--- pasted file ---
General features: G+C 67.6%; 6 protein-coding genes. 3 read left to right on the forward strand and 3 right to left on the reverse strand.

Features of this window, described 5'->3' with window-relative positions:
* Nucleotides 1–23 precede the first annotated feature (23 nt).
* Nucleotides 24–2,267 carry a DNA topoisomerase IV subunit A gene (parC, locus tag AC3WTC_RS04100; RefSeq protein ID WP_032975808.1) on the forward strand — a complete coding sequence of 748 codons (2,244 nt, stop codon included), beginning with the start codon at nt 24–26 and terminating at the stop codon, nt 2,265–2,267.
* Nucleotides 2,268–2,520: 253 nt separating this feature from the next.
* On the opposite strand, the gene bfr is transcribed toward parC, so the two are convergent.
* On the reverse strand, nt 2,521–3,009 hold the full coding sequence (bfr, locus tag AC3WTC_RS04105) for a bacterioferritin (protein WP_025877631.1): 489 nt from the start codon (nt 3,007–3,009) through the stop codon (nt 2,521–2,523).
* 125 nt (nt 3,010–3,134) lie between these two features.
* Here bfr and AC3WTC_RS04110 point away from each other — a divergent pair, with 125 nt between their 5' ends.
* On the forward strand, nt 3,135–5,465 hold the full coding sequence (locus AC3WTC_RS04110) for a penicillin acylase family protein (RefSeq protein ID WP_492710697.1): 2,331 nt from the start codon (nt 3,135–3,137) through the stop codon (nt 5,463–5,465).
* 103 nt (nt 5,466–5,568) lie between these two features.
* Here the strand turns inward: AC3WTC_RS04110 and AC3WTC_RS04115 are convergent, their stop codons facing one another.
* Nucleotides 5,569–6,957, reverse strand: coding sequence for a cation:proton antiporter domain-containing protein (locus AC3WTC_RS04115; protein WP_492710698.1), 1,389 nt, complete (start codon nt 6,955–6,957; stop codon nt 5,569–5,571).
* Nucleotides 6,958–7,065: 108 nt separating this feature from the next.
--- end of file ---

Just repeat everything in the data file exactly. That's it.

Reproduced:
General features: G+C 67.6%; 6 protein-coding genes. 3 read left to right on the forward strand and 3 right to left on the reverse strand.

Features of this window, described 5'->3' with window-relative positions:
* Nucleotides 1–23 precede the first annotated feature (23 nt).
* Nucleotides 24–2,267 carry a DNA topoisomerase IV subunit A gene (parC, locus tag AC3WTC_RS04100; RefSeq protein ID WP_032975808.1) on the forward strand — a complete coding sequence of 748 codons (2,244 nt, stop codon included), beginning with the start codon at nt 24–26 and terminating at the stop codon, nt 2,265–2,267.
* Nucleotides 2,268–2,520: 253 nt separating this feature from the next.
* On the opposite strand, the gene bfr is transcribed toward parC, so the two are convergent.
* On the reverse strand, nt 2,521–3,009 hold the full coding sequence (bfr, locus tag AC3WTC_RS04105) for a bacterioferritin (protein WP_025877631.1): 489 nt from the start codon (nt 3,007–3,009) through the stop codon (nt 2,521–2,523).
* 125 nt (nt 3,010–3,134) lie between these two features.
* Here bfr and AC3WTC_RS04110 point away from each other — a divergent pair, with 125 nt between their 5' ends.
* On the forward strand, nt 3,135–5,465 hold the full coding sequence (locus AC3WTC_RS04110) for a penicillin acylase family protein (RefSeq protein ID WP_492710697.1): 2,331 nt from the start codon (nt 3,135–3,137) through the stop codon (nt 5,463–5,465).
* 103 nt (nt 5,466–5,568) lie between these two features.
* Here the strand turns inward: AC3WTC_RS04110 and AC3WTC_RS04115 are convergent, their stop codons facing one another.
* Nucleotides 5,569–6,957, reverse strand: coding sequence for a cation:proton antiporter domain-containing protein (locus AC3WTC_RS04115; protein WP_492710698.1), 1,389 nt, complete (start codon nt 6,955–6,957; stop codon nt 5,569–5,571).
* Nucleotides 6,958–7,065: 108 nt separating this feature from the next.